Some of the confusion in Potter’s piece may be the result of not explicitly acknowledging different scales of analysis. Quebec is unique compared to other provinces in terms of its social policy (i.e., L'economie sociale): heavily subsidized daycare, generous support of cooperatives, high labor participation, etc. In many ways its citizens are more communitarian than people elsewhere, but more at the level of the province than locality or nation, more via official politics than through non-governmental volunteering. Maybe they don't quite have the ideal mixture by some accounts, but it seems hyperbolic to argue that the whole society is in a state of alienated malaise.
In any case, both the controversy over Potter’s article and its analytical limitations are suggestive of the need for far better understandings of what community is. The term often evokes a fuzzy, warm feeling in some people, and worries about suppression of individuality in others. At the same time, few people seem aware of what exactly what they mean by the word: using it to describe racial groups (e.g., the black community), and online forum, and physical places—even though none of these things seem to be communal in even slightly the same way. Community is a multi-scalar, multi-dimensional, and highly diversified phenomenon. The sooner people recognize that, the sooner we can start to have more productive public conversation about what might be missing in contemporary forms of togetherness and how we might collectively realize more fulfilling alternatives.
The belief that science and religion (and science and politics for that matter) are exact opposites is one of the most tenacious and misguided viewpoints held by Americans today, one that is unfortunately reinforced by many science journalists. Science is not at all faith-based, claims Forbes contributor Ethan Siegel in his rebuke of Matt Emerson’s suggestion otherwise. In arguing against the role of faith in science, however, Siegel ironically embraces a faith-based view of science. His perspective is faith-based not because it has ties to organized religion, obviously, but rather because it is rooted in an idealization of science disconnected from the actual evidence on scientific practice. Siegel mythologizes scientists, seeing them as impersonal and unbiased arbiters of truth. Similar to any other thought-impairing fundamentalism, the faith-based view of science, if too widespread, is antithetical to the practice of democracy.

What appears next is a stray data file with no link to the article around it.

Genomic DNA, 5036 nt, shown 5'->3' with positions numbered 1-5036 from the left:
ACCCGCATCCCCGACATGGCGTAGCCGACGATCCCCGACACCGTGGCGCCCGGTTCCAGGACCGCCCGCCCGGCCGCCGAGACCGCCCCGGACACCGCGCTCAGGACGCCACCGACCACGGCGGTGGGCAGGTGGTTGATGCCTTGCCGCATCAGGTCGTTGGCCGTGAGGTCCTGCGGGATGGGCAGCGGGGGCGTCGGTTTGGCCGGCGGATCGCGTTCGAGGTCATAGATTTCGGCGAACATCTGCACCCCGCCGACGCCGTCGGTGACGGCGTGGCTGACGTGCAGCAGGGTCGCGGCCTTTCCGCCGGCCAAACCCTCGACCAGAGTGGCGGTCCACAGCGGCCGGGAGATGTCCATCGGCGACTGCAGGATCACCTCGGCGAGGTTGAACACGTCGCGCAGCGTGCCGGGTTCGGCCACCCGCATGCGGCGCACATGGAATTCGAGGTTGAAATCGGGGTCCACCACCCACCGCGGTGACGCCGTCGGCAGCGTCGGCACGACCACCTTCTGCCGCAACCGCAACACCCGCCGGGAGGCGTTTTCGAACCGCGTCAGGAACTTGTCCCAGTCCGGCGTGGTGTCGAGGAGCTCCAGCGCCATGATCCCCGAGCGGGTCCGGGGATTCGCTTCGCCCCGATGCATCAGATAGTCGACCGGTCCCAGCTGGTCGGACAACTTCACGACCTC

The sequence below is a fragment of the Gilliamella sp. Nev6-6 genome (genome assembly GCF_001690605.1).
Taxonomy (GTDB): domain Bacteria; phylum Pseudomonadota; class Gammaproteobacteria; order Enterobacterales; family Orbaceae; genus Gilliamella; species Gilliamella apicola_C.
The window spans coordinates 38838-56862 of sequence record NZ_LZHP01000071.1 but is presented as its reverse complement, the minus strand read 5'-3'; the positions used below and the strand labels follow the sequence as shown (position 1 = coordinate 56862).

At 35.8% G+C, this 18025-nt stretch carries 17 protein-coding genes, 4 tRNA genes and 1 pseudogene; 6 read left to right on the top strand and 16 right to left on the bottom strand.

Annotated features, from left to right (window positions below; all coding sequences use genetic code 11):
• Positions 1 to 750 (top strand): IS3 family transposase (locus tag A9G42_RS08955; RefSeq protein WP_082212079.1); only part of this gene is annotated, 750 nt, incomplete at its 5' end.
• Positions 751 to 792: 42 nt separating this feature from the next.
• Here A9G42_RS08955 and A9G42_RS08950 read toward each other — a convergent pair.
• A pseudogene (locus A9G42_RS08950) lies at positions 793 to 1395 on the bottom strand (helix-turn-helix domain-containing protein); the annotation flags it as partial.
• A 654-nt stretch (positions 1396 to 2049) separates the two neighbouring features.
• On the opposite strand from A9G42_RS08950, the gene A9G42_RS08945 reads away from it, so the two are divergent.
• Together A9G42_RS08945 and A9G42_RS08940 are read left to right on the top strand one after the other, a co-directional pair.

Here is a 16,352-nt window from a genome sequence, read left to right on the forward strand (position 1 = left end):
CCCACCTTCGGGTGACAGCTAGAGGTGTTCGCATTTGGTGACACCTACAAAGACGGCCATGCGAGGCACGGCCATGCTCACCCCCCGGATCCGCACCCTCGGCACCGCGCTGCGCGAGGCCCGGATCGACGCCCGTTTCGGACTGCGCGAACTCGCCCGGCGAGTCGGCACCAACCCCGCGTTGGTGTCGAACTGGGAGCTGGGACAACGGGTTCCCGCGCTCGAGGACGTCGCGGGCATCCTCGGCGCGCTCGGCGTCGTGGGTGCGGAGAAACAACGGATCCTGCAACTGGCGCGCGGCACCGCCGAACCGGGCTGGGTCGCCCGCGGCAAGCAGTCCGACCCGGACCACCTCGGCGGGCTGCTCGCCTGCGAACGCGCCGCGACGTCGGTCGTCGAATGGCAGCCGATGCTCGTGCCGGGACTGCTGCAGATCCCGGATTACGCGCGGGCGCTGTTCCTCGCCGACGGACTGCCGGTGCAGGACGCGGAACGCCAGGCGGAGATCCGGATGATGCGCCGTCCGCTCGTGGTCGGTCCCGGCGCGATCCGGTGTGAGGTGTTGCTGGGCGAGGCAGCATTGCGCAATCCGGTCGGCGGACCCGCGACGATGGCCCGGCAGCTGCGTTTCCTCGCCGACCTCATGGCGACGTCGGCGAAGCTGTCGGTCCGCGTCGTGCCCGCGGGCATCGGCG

Individual scientists, being human, fall prey to innumerable biases, conflicts of interest, motivated reasoning and other forms of impaired inquiry. It sanctifies them to expect otherwise. Drug research, for instance, is a tangled thicket of financial conflicts of interest, wherein some scientists go to bat for pharmaceutical companies in order to prevent generics from coming to market and put their names on articles ghost-written by corporations. Some have wondered if scientific medical studies can be trusted, given that many, if not most, are so poorly designed.
Siegel, of course, would likely respond that the above cases are simply pathological cases science, which will hopefully be eventually excised from the institution of science as if they were a malignant growths. He consistently tempers his assertions with an appeal to what a “good scientist” would do: “There [is no] such a thing as a good scientist who won’t revise their beliefs in the face of new evidence” claims Siegel. Rather go the easy route and simply charge him with committing a No True Scotsman fallacy, given that many otherwise good scientists often appear to hold onto their beliefs despite new evidence, it is better to question whether his understanding of “good” science stands up to close scrutiny.
The image of scientists as disinterested and impersonal arbiters of truth, immediately at the ready to adjust their beliefs in response to new evidence, is not only at odds with the last fifty years of the philosophy and social study of science, it also conflicts with what scientists themselves will say about “good science.” In Ian Mitroff’s classic study of Apollo program scientists investigating the moon and its origins, one interviewed scientist derided what Siegel presents as good science as a “fairy tale,” noting that most of his colleagues did not impersonally sift through evidence but looked explicitly for what would support their views. Far from seeing it as pathological, however, one interviewee stated “bias has a role in science and serves it well.” Mitroff’s scientists argued that ideally disinterested scientists would fail to have the commitment to see their theories through difficult periods. Individual scientists need to have faith that they will persevere in the face of seemingly contrary evidence in order to do the work necessary to defend their theories. Without this bias-laden commitment, good theories would be thrown away prematurely.